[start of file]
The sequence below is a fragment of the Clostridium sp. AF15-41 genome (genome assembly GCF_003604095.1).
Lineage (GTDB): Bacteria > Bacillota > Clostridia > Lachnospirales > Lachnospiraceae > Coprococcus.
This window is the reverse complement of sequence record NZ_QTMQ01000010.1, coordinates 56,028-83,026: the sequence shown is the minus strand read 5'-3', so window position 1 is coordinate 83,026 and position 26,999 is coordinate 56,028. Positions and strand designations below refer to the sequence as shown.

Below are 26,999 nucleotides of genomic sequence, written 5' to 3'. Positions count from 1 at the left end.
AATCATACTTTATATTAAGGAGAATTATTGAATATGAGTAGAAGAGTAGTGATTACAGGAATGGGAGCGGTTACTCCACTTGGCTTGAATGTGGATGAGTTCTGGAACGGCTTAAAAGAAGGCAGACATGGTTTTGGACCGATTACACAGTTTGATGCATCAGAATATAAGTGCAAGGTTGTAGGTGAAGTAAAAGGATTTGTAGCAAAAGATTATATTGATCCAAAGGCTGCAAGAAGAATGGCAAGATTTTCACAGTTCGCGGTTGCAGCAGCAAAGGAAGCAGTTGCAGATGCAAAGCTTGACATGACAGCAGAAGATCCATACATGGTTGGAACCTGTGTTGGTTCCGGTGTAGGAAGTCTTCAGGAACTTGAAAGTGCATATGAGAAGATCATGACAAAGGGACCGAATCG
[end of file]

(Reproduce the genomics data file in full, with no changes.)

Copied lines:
The sequence below is a fragment of the Clostridium sp. AF15-41 genome (genome assembly GCF_003604095.1).
Lineage (GTDB): Bacteria > Bacillota > Clostridia > Lachnospirales > Lachnospiraceae > Coprococcus.
This window is the reverse complement of sequence record NZ_QTMQ01000010.1, coordinates 56,028-83,026: the sequence shown is the minus strand read 5'-3', so window position 1 is coordinate 83,026 and position 26,999 is coordinate 56,028. Positions and strand designations below refer to the sequence as shown.

Below are 26,999 nucleotides of genomic sequence, written 5' to 3'. Positions count from 1 at the left end.
AATCATACTTTATATTAAGGAGAATTATTGAATATGAGTAGAAGAGTAGTGATTACAGGAATGGGAGCGGTTACTCCACTTGGCTTGAATGTGGATGAGTTCTGGAACGGCTTAAAAGAAGGCAGACATGGTTTTGGACCGATTACACAGTTTGATGCATCAGAATATAAGTGCAAGGTTGTAGGTGAAGTAAAAGGATTTGTAGCAAAAGATTATATTGATCCAAAGGCTGCAAGAAGAATGGCAAGATTTTCACAGTTCGCGGTTGCAGCAGCAAAGGAAGCAGTTGCAGATGCAAAGCTTGACATGACAGCAGAAGATCCATACATGGTTGGAACCTGTGTTGGTTCCGGTGTAGGAAGTCTTCAGGAACTTGAAAGTGCATATGAGAAGATCATGACAAAGGGACCGAATCG